Tumbala climbing rat threats
The fact that, worldwide, the Tumbala climbing rat is only known from one small Mexican town means that any destruction in this area will have a severe impact on the rat’s numbers. The area of Mexico where this species lives has been significantly affected by deforestation, leaving only very small areas of the original dense tropical forest for the native species. This deforestation is the result of agricultural development in the area (1).
It is very difficult to gather a complete picture of the Tumbala climbing rat’s conservation status, as Tylomys species are reported to be particularly hard to catch (7). These rodents are so large that they have been known to break out of cages and traps set for them (12). The last known sighting of this Mexican tree-dwelling climbing rat was in 1968 (13).
Tumbala climbing rat conservation
Although there are no official conservation strategies known to be in place for the Tumbala climbing rat (9), this species is legally protected by the Mexican government (1).
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- An animal which lives or spends a large amount of time in trees.
- A category used in taxonomy, which is below ‘family’ and above ‘species’. A genus tends to contain species that have characteristics in common. The genus forms the first part of a ‘binomial’ Latin species name; the second part is the specific name.
- Having a diet that comprises only vegetable matter.
- Active at night.
IUCN Red List (November, 2012)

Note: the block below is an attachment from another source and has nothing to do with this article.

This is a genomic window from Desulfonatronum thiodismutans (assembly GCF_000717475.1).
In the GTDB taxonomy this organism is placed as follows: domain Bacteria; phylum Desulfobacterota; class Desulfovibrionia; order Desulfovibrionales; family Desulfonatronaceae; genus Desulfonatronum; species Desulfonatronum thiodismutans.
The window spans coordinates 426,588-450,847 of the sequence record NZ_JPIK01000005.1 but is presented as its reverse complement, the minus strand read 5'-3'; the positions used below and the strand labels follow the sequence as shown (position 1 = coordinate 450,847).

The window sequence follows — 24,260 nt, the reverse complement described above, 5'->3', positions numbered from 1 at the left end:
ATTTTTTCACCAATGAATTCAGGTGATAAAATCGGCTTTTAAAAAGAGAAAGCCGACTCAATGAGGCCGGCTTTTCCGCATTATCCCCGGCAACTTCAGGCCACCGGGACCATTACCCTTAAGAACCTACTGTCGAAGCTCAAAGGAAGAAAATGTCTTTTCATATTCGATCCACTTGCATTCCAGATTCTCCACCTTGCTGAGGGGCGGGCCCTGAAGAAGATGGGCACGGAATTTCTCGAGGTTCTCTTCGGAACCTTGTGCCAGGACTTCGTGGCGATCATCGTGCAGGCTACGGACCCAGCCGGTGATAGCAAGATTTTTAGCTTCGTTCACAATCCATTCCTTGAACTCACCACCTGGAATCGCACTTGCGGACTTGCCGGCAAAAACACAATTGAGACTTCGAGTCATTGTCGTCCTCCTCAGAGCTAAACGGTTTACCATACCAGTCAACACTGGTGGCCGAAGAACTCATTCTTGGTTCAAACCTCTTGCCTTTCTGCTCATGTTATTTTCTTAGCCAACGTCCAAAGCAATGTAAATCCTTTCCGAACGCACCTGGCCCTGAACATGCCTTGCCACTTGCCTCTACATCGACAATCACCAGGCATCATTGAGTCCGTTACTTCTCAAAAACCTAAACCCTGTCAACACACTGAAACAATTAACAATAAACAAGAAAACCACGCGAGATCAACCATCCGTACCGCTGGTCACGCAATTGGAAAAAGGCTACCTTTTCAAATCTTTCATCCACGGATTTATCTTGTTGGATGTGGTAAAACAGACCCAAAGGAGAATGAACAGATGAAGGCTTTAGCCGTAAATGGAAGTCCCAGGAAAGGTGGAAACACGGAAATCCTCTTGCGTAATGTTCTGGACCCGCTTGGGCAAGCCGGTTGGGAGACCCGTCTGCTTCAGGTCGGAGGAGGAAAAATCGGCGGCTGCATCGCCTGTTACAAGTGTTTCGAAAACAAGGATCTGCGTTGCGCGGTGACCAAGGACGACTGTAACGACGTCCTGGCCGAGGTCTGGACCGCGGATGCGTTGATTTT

Merriam, C. (1901) Seven new mammals from Mexico, including a new genus of rodents. Proceedings of the Washington Academy of Sciences, 3: 560-561. Available at:
Reid, F. (2009) A Field Guide to the Mammals of Central America and Southeast Mexico. Oxford University Press, New York.
Nowak, R. (1999) Walker's Mammals of the World. Volume 1. Sixth Edition. The Johns Hopkins University Press, Baltimore, Maryland.
Eisenberg, J. and Redford, K. (1999) Mammals of the Neotropics. Volume 3. The Central Neotropics: Ecuador, Peru, Bolivia, Brazil. Chicago University Press, Chicago.
Ellerman, J.R. (1941) The Families and Genera of Living Rodents. Volume 2. Family Muridae. The British Museum, London. Available at:
Baker, R. and Petersen, M. (1965) Notes on a climbing rat, Tylomys, from Oaxaca, Mexico. Journal of Mammalogy, 46(4): 694-695.
Wilson, D. and Reeder, D. (2005) Mammal Species of the World: A Taxonomic and Geographic Reference. Volume 2. The Johns Hopkins University Press, Baltimore, Maryland.
EDGE - Tumbalá climbing rat (July, 2013)
Hayssen, V., van Tienhoven, A. and van Tienhoven, A. (1993) Asdell's Patterns of Mammalian Reproduction: A Compendium of Species Specific Data. Cornell University Press, New York.
Helm, J. III and Dalby, P. (1975) Reproductive biology and postnatal development of the neotropical climbing rat, Tylomys. Laboratory Animal Science, 25(6): 741-747.
Kuns, M. and Tashian, R. (1954) Notes on mammals from northern Chiapas, Mexico. Journal of Mammalogy, 35(1): 101-102.
Fisher, D. and Blomberg, S. (2012) Inferring extinction of mammals from sighting records, threats, and biological traits. Conservation Biology, 26(1): 57-67.